Following a divorce, a former spouse may choose to move to another state, whether to be closer to family or to start a new life. Children are often directly involved in this move.
In most cases, when one parent moves out of state, a court will grant more timesharing to one parent — rather than offering equal timesharing. In rare situations, parents agree to alternate school years and summer vacations, but this can be a complex system.
When your child lives primarily in another state, it can be difficult to be an active and involved parent. It can be even more difficult to co-parent with your former spouse.
Here are four tips that can help you co-parent across state lines:
Create a Unique and Mutually Beneficial Schedule
There are no hard and fast rules about the schedule you should have when you’re co-parenting from different states. Sit down with your co-parent, or with a court, and prepare a schedule that makes sense for everyone involved.
For example, you might find that it is best for your child to visit you during the holiday break, rather than summer vacation. You might determine it is more convenient for you to travel to your child than for your child to travel to you. Whatever the case, make your schedule unique to your situation.
You could also agree to alter the schedule each year, depending on what you have learned during the previous year. Consider making an online calendar that can be shared with all parties involved to keep track of your scheduled time.
Make a Point to Contact Your Child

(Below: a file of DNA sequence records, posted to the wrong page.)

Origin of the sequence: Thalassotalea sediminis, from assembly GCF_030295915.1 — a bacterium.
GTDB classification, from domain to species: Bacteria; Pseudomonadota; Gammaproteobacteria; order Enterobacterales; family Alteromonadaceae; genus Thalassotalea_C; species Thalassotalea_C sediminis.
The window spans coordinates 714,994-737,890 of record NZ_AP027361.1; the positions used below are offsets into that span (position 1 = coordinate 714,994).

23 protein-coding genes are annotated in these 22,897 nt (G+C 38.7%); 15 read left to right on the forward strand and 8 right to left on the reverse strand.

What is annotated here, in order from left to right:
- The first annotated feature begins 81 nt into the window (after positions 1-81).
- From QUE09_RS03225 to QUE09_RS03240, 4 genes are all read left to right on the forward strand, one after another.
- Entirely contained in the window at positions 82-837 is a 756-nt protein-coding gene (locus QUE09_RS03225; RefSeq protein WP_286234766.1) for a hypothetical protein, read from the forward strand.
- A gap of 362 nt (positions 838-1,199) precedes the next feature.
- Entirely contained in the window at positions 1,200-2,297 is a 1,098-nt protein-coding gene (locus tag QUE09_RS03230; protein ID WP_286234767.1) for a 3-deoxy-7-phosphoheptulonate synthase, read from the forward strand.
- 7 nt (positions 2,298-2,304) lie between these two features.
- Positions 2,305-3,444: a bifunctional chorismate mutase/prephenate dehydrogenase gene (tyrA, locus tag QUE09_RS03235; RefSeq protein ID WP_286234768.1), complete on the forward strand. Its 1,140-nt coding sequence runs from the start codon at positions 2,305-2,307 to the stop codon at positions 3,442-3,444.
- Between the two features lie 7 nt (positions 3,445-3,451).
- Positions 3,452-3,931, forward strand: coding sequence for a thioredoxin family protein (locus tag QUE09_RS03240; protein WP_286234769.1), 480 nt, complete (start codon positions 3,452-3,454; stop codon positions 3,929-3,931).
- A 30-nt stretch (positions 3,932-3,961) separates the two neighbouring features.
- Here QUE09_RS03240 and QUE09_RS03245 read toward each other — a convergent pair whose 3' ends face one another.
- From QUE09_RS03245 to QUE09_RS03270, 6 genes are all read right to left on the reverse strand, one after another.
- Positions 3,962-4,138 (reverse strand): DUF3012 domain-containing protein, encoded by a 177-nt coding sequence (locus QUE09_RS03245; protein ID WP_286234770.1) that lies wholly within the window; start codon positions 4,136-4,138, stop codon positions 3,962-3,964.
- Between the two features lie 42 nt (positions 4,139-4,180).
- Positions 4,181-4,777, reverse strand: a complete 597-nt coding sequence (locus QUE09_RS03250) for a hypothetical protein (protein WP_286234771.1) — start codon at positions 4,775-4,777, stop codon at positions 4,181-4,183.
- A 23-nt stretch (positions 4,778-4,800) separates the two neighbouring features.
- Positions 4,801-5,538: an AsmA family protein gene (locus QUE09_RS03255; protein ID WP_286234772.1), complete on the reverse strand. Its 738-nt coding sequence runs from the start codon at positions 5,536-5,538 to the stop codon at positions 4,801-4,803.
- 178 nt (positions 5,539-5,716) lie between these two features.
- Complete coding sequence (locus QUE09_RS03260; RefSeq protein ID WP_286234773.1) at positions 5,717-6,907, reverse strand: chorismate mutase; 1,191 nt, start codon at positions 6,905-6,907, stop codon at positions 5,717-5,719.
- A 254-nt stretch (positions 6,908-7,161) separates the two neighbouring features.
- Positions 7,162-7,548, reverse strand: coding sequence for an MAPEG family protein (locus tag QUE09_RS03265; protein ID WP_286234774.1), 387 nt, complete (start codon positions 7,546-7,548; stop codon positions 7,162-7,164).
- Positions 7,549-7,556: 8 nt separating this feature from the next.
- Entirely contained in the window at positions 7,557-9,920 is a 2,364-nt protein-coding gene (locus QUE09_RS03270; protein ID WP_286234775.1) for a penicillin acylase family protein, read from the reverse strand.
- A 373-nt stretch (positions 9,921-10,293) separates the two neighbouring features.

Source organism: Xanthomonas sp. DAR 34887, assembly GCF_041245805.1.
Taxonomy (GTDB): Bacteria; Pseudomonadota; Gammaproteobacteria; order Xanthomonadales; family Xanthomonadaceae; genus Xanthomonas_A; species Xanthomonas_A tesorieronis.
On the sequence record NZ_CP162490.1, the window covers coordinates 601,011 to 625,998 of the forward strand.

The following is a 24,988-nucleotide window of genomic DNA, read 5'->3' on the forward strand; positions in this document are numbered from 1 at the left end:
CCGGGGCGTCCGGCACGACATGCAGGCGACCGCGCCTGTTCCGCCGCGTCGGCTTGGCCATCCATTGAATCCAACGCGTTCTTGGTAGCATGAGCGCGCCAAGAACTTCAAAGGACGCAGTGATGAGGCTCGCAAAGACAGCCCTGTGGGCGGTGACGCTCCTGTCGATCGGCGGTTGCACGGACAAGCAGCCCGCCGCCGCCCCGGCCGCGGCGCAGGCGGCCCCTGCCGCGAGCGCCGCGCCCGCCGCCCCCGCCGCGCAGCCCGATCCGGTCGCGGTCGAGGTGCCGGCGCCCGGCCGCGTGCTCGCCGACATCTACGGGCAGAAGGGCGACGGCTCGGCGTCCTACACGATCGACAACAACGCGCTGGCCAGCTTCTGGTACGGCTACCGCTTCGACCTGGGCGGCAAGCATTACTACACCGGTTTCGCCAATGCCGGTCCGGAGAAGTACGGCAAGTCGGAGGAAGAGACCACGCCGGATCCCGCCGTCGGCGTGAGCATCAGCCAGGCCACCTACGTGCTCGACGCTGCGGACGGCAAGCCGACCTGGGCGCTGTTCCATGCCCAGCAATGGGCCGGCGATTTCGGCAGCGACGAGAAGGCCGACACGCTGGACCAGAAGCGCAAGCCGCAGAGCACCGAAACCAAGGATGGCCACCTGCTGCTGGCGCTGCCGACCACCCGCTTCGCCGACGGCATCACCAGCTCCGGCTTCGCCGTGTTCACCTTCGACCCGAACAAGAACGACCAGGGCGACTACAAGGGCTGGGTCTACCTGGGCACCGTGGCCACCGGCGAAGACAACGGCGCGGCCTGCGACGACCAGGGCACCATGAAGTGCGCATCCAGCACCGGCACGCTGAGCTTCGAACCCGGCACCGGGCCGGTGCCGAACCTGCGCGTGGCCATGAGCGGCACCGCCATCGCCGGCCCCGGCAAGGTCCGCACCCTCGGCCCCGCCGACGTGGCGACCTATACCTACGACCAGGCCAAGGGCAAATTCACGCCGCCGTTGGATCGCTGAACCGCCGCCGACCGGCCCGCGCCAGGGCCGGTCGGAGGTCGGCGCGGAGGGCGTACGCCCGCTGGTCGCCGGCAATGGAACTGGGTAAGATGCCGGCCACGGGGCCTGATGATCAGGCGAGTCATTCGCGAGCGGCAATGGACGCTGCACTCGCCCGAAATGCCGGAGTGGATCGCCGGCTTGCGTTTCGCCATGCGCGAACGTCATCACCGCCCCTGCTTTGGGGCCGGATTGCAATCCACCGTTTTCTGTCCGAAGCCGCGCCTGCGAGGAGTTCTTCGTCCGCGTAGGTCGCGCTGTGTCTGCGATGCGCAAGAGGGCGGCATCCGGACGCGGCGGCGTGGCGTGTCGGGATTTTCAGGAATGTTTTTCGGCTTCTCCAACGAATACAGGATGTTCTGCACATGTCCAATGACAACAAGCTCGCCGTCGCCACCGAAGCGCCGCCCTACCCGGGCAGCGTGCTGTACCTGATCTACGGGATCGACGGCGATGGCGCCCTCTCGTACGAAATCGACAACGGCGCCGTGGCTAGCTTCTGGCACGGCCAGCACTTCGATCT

When your child lives in another state, there is a good chance you won’t be able to visit as often as you would like. However, there are other methods of communication you can use to stay in frequent contact.
For example, you could make a point to call on Friday nights. Your child can tell you about their week, and you can show that you care, even when you are not with them. It is essential these phone calls include holidays, birthdays, and other special occasions.
There are many unique ways to stay up to date with your child, thanks to ever-evolving technological advancements. You could chat on Skype or share pictures on SnapChat.
You could also play family-friendly games together, like HayDay or Fishdom. These free phone applications can help bring a separated family together through shared lives, difficult levels, and a fun hobby.
There is also fast shipping through websites like Amazon. Make an effort to send your child thoughtful presents on a frequent basis.
Accept Frustration and Communicate
There will no doubt be frustration and anger in the coming years, particularly between you and your co-parent — someone you may come to resent because you lack so much time with your child.
When these moments come, remember that you are a parent. It is important to be level-headed and communicate openly with your former spouse. What is working? What is not working? What can be changed to make things better? It is easy to lay blame, but yet better to come up with solutions.
Contact an Experienced West Palm Beach Family Law Attorney for Representation
Are you having trouble co-parenting across state lines? You are not alone. For assistance and representation, contact our dedicated team at The Law Office of Eric C. Cheshire P.A. in West Palm Beach by calling 561-295-3693.